When you cover the exchange-traded fund (ETF) industry, every new product seems like it is going to be a winner. The developers are excited, financial advisors are eager, and those punchy bell-ringing ceremonies just gets your heart racing. Gold? It's going to be huge. Oil? The world runs on it. BioAlternativeNanotechnolgy? Back up the truck, baby! Even the quasi-active funds sound attractive. After all, who wouldn't want to crush the S&P 500 by following the ValueLine strategy, or beat out small caps using the insights of Zacks Investment Research?
But do these funds pan out? Do they gain a critical mass of investors, attract real assets and live up to their performance promises? I thought I would take a look back some of the most high-profile U.S. ETF launches of the past year, and see if the reality lived up to the hype.
All That Glitters… ($8 billion AUM)
The gold bullion ETFs have been around for longer than a year in the U.S. - the streetTRACKS Gold Fund (GLD) launched in November 2004 - but I'm including them in this review because they have done so stunningly well.
GLD busted out of the gate in 2004, attracting more than $1.4 billion in assets in its first month on the market. I thought that was pretty good at the time, but it turns out that it was just the warm-up: As of May 22, GLD had $7.1 billion in assets, making it one of the larger ETFs on the market. ($7.1 billion equals 341 tonnes of gold! That gold vault in London must be getting mighty full.)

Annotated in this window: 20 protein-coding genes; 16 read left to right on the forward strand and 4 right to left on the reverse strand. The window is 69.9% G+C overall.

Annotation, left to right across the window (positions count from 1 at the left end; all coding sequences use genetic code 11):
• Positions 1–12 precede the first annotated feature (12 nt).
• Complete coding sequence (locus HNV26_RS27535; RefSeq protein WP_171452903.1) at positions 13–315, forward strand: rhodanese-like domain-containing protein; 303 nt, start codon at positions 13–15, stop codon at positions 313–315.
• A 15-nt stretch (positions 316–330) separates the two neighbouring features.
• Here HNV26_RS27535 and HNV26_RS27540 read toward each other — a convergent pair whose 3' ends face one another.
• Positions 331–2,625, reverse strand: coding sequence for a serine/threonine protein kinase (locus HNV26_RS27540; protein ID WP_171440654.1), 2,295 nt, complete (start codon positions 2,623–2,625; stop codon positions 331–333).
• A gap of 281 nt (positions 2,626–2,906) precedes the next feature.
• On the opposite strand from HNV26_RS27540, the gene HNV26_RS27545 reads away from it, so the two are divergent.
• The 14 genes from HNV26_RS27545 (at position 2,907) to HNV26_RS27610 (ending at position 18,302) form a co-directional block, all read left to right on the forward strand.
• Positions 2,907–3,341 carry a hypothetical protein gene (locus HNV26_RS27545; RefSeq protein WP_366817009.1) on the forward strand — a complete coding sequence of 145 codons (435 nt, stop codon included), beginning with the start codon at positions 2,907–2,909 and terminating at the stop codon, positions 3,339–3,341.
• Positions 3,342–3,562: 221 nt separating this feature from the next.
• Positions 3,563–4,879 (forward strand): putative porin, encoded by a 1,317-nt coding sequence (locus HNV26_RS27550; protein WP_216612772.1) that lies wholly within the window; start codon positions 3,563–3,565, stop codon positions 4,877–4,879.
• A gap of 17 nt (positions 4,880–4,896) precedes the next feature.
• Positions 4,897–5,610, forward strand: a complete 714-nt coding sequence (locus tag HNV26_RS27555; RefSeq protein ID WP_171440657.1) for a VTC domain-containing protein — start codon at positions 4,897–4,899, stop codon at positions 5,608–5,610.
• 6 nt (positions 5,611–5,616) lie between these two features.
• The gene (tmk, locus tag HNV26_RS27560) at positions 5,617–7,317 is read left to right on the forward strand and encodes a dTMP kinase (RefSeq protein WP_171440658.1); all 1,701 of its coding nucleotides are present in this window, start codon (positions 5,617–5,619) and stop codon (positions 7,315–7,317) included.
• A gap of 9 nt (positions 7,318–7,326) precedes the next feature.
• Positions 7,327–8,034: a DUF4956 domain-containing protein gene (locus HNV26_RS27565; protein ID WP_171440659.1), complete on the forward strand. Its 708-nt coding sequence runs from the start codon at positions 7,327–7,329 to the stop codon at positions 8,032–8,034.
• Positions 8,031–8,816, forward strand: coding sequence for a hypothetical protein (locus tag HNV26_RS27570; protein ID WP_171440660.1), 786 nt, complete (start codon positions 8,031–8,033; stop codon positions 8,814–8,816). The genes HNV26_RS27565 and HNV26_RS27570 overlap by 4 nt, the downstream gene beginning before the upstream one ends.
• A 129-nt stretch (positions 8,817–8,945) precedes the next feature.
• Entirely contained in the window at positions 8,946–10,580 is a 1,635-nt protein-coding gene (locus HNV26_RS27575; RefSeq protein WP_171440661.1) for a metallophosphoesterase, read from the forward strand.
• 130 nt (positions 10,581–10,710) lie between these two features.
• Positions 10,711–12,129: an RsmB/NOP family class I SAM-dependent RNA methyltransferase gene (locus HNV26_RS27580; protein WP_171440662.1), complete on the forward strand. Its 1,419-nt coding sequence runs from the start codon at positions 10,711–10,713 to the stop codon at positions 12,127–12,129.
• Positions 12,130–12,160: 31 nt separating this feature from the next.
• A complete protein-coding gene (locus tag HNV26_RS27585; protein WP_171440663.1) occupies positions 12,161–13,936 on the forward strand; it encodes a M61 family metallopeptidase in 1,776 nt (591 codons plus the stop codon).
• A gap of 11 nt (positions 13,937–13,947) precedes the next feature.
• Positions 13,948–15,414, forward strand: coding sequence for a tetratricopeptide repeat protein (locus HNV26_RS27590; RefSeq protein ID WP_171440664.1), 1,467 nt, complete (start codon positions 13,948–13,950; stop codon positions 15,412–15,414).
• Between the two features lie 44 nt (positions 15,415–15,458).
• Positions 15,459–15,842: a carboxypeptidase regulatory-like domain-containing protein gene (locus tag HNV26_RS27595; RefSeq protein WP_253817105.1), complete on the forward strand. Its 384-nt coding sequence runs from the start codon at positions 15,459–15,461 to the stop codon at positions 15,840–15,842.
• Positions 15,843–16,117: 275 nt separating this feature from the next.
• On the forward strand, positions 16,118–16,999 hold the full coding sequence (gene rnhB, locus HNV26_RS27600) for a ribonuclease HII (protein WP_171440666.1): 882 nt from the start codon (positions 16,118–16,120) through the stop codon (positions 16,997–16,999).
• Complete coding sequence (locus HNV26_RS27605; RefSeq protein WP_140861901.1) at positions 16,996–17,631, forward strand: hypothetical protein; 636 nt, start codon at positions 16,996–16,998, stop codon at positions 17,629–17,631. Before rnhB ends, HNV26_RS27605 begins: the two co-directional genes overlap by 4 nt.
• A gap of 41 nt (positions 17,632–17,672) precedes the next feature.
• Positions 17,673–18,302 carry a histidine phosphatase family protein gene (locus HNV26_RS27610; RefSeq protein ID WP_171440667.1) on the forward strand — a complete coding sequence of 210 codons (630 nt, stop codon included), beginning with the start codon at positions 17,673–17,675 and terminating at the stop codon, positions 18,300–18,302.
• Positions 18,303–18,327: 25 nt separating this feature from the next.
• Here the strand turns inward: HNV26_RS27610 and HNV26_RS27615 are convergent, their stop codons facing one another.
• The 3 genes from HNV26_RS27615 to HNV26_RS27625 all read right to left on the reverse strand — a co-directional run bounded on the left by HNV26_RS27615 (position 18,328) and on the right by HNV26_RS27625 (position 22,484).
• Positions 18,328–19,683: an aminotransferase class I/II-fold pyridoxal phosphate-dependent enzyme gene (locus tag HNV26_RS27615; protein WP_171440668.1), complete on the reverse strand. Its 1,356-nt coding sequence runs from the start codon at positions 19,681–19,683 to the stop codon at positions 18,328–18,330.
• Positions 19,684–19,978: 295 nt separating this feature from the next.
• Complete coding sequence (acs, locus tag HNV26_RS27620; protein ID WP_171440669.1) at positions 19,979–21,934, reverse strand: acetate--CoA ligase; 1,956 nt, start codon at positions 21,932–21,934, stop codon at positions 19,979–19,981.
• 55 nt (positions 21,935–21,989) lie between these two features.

The second gold ETF to hit the market hasn't faired nearly as well. The iShares COMEX Gold Trust (IAU), which launched just two months after GLD, holds only $870 million in assets.
Think about that for a second: Because GLD had a two-month head start on IAU, it has attracted 89 percent of the assets! This is why we write about the importance of "first mover advantage" in the ETF space: The early bird really does get the worm.
Hi-Ho Silver, Away! ($890 Million AUM)
BGI learned from its mistake on the gold ETF, and it was determined not to play second fiddle to anyone on the next hot metal: silver. And it hasn't: BGI launched its breakthrough iShares Silver Trust ETF (SLV) on April 21, and it is already reaping the rewards. Through May 22, the fund had attracted nearly $890 million in assets, meaning that it already has more assets than BGI's gold ETF.
Because silver is so much less expensive than gold ($13/ounce vs. $700/ounce), SLV owns an enormous amount of silver - 2,270 tonnes and counting. There were concerns during the run-up to the launch of SLV that bullion hoarding by the ETF would create a shortage of physical silver, driving up the price of the metal. So far, that hasn't happened - SLV actually traded at its lowest levels since launch yesterday, hitting $121/share (with each share representing 10 ounces of silver).